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How to Dine Out with Diabetes

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More often than not, eating out is done for two main reasons. One is convenience. It can be grabbing the quickest thing on the menu during a half hour lunch or hitting the only grease bomb fast food joint off the interstate where you don't have to turn left into a four-lane street to get back on the road. The other is for the fun of it.


It could be a date night or getting together with friends at a nice restaurant to reconnect. No matter the reason, dining out can make it hard to manage your diabetes, but it can be done. Here are a few ways to make eating out a little healthier for anyone with diabetes.


Research the Restaurant


The good news for people with diabetes is that restaurants must have nutritional information about the food they serve posted, including things like sugar and calorie count. The bad news, this information isn't always easy to find. Most people already know that the food served at restaurants doesn't exactly fall under the health category, but finding out a single item has nearly 1,500 calories can still be shocking. Several health-related websites list the nutritional information of the menu items at the larger chains. If you’re dining local, ask the waiter or chef about the food.


Eat on Schedule


Taking insulin or other meds to manage diabetes usually means sticking to a schedule to avoid blood sugar spikes or dips. Time your restaurant visit with your medication. Make reservations to ensure you eat at the right time helps. If you eat during a rush and it looks like it may be a while before you get your meal, order an appetizer or get some breadsticks. Just a little something to keep the blood sugar level.


Watch the Toppings & Extras




It’s not the baked potato that will get you in trouble. It’s the sour cream, chives, and bacon bits that do it. Even the healthiest dishes can be made into virtual junk food with enough of the right sauces and toppings. Ask for any sauces, toppings, or dressings on the side, so you have control over how much you eat. Even then, don’t let them sneak up on you. A little bit of ranch dressing here and a bit of barbeque sauce there can quickly add up to a lot of extra calories and sugar.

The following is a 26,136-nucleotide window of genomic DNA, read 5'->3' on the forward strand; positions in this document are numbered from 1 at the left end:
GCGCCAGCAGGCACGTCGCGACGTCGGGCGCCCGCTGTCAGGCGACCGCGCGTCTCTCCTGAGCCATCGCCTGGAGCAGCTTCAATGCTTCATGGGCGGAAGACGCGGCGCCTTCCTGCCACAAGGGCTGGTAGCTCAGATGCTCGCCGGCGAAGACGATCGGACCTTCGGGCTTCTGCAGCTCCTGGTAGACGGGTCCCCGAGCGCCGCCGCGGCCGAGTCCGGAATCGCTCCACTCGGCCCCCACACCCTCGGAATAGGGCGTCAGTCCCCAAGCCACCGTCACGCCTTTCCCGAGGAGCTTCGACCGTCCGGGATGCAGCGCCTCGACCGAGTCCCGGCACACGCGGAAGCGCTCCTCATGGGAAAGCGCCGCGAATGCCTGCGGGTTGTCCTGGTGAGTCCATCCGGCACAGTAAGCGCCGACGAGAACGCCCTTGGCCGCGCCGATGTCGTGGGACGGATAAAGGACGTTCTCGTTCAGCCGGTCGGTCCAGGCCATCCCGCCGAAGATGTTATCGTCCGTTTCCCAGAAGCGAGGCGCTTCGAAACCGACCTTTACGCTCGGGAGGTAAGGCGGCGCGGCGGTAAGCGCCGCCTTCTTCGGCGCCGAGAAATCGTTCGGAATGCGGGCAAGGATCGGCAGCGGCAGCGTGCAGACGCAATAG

Alternatives to Fried


With more people eating better, restaurants are rushing to meet the demand for healthier food. Most chains now have baked and grilled entrees that are also lower in calories and carbs. Patrons to restaurants may have more options. All they need to do is ask. Most kitchens will grill or bake a dish, instead of frying it, upon request. If something fried is your only option, removing the breading or crust can help lower the negative impact the food may have on your blood sugar levels.


Hidden Carbs


A large serving of carbs is a bad thing for people with diabetes. Too many, and glucose levels go crazy. That said, a high level of carbs is often synonymous with yummy. Restaurants know this, which means eating out is usually going to be a carb-heavy experience. In addition to the calorie and sugar content of food, also check the number of carbs. With the popularity of the Atkins and Paleo diets, most restaurants offer several low carb dishes.


Look Out for Hidden Sugar


Another reason to pay close attention to a restaurant’s nutritional information. Anyone who has been in the diabetes rodeo long enough knows that things like fruit cups, ketchup, and some salad dressings have more sugar than most people realize. Hidden sugar can also crop up in some random menu items. Always check the sugar levels when you can to avoid nasty surprises. And when you aren't sure about a dish's sugar level, always assume that it's a little higher than you suspect.


Don't Overdo It


Eating out is fun, especially when we're surrounded by family and friends, and are having a good time. It's easy to let our appetites get the better of us at times like these. If someone orders seconds or another round of drinks, it can be hard not to say no. A little bit of overindulgence isn't bad, but be careful not to too lost in the evening's fun. Keep track of what you've eaten and how many portions. When you reach your limit, say so. And if you order more than you should, you can always ask for a to-go box and save it for later.